The Animated Storyboard as an Art Form in its Own Right

A producer’s or director’s tool – or a new kind of art?

Note: this proposal was first broached by me over 20 years ago. And yes, the available technology has caught up at last, making this so obvious that even Hollywood mavens can see it. And – naturally – they are viewing it in exactly the wrong way.

I’ve long proposed a concept for small-scale cinematic storytelling – one that could become a valuable studio pre-production tool, but that might also grow into an exciting medium in its own right, liberating small, writer-led teams to create vivid dramas, whether as first drafts or as final works of popular art. 

When I first broached the concept, I called it full-length, animated storvboarding.   Now — for reasons that should seem obvious in 2023’s era of AI-rendered art and semi-realistic computer authorship — that name seems obsolete. Yet, I will continue using it in this revision. Because the logic remains almost exactly the same… as does the artistic and commercial opportunity.

 Re-examining the traditional screenplay

For more than a century, the initial element in cinema has been the screenplay, generally around 120 pages for a ninety-minute film. While offering detailed dialogue and some scene description, scripts generally remain sketchy about many other aspects. Moreover, screenplays (and their writers) are treated with little respect, viewed as the most disposable or replaceable components of an expensive process.

In coming years, the screenplay, as such, may become obsolete, both to sell an idea for filming and as a working production tool.  Instead, a small team consisting of the writer, a computer-animator with AI tools, a photographer, a musical specialist and some voice actors, might team up before hitting the studios with a pitch.  Using animatics and integration technologies that already exist, such a team might create a complete 90-minute (or more) cinematic story wherein animated characters act and speak, upon sets that are computer-merged or extrapolated from still-photos or video pans.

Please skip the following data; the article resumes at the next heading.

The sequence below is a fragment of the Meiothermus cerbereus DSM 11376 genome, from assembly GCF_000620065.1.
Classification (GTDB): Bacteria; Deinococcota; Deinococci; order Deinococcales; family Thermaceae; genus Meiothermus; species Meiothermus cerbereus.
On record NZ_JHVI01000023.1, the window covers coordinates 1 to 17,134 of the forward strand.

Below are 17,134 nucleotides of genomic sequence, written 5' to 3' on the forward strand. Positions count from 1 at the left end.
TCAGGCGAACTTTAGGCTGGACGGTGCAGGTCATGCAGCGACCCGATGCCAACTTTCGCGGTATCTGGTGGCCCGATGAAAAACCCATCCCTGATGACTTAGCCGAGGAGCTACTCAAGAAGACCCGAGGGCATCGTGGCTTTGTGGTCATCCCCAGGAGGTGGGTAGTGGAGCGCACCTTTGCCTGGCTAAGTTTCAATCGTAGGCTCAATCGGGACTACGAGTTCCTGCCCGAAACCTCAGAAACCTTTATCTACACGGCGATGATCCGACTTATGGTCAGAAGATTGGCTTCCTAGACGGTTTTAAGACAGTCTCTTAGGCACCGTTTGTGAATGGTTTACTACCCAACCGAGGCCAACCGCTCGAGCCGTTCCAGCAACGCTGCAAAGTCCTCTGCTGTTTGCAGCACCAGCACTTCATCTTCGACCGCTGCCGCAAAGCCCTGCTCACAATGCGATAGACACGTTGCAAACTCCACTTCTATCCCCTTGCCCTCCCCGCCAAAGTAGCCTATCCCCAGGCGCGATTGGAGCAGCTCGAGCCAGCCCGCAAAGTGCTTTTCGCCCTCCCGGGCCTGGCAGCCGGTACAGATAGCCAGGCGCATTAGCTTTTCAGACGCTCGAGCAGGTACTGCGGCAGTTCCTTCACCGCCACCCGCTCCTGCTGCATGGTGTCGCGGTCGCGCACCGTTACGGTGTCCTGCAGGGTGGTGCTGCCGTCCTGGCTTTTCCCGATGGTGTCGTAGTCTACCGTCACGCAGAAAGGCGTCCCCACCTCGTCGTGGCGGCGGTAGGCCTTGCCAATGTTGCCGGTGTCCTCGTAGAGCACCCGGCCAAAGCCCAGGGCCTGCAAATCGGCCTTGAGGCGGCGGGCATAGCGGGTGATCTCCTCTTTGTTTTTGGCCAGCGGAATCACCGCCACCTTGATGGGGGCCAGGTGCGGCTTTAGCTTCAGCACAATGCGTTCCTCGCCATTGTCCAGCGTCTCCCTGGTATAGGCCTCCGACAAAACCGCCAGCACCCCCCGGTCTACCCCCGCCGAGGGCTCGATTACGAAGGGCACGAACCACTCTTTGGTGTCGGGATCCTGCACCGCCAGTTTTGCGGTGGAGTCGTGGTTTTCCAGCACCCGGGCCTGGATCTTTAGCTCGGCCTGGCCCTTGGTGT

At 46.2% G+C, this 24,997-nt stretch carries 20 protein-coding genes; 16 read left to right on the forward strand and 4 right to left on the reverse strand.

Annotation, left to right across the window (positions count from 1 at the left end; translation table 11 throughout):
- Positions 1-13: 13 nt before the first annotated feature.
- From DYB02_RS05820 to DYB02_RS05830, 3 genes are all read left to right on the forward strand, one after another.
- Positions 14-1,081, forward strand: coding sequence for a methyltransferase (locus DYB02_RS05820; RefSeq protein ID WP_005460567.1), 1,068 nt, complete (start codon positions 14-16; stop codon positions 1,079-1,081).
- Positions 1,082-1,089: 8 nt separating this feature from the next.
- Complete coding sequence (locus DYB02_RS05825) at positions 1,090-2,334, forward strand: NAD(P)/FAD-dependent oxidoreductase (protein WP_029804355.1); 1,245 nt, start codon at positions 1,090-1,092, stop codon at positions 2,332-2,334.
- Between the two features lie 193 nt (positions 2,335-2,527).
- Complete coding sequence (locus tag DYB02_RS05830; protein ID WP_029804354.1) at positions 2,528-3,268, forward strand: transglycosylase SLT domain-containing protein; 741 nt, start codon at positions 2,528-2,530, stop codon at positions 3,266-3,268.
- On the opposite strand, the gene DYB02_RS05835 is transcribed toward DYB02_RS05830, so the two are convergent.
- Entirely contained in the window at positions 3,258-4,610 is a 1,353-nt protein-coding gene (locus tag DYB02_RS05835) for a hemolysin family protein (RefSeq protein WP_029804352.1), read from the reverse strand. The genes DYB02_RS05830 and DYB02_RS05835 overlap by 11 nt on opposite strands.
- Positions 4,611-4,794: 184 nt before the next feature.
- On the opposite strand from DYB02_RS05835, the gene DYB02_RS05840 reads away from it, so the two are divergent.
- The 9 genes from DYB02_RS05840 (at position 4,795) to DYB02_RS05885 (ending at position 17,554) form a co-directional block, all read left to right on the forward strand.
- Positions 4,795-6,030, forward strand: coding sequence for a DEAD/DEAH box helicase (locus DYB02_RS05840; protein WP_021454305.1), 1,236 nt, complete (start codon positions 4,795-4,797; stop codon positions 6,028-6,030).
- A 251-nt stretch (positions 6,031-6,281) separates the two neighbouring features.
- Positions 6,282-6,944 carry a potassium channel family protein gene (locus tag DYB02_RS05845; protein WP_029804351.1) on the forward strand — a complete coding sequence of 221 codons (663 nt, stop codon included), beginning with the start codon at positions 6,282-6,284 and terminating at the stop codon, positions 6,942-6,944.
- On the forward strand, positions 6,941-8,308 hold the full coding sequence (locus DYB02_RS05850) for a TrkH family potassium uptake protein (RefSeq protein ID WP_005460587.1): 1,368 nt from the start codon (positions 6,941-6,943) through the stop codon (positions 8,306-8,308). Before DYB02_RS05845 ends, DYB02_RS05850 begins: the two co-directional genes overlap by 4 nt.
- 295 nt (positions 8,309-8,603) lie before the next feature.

While (generally) too crude to display to the public as-such, these animated storyboards would nevertheless be much closer to realization than a mere 120-page bundle of paper sheets. For example, they could include simple musical background with dramatic beats and sound effects at the right places, etc., interwoven with the voiced words that are synchronized with the animations.  These full-length drafts might be screened before live or online audiences, swiftly testing alternative plot-twists and endings. They could decisively bridge the gap between writer and finished product. 

2023 note: Of course with more modern tools, the ‘storyboard’ as a series of static panels is easily replaced by much smoother animations, AI-generated or assisted. All this means is that a small team can take a script even farther along the pre-production process that I describe here.

Naturally, producers would take to such storyboarding drafts, and view the process as a producer’s tool. Directors would see it as a useful director’s tool, even if they intend to make a standard film with real actors before cameras. 

Whatever those two professions believe, the main beneficiaries of such tools will be writers – originators of the core elements, ideas, dialogue, characters and dramatic tension — as they would rise 5 levels of execution closer to final product before relinquishing control.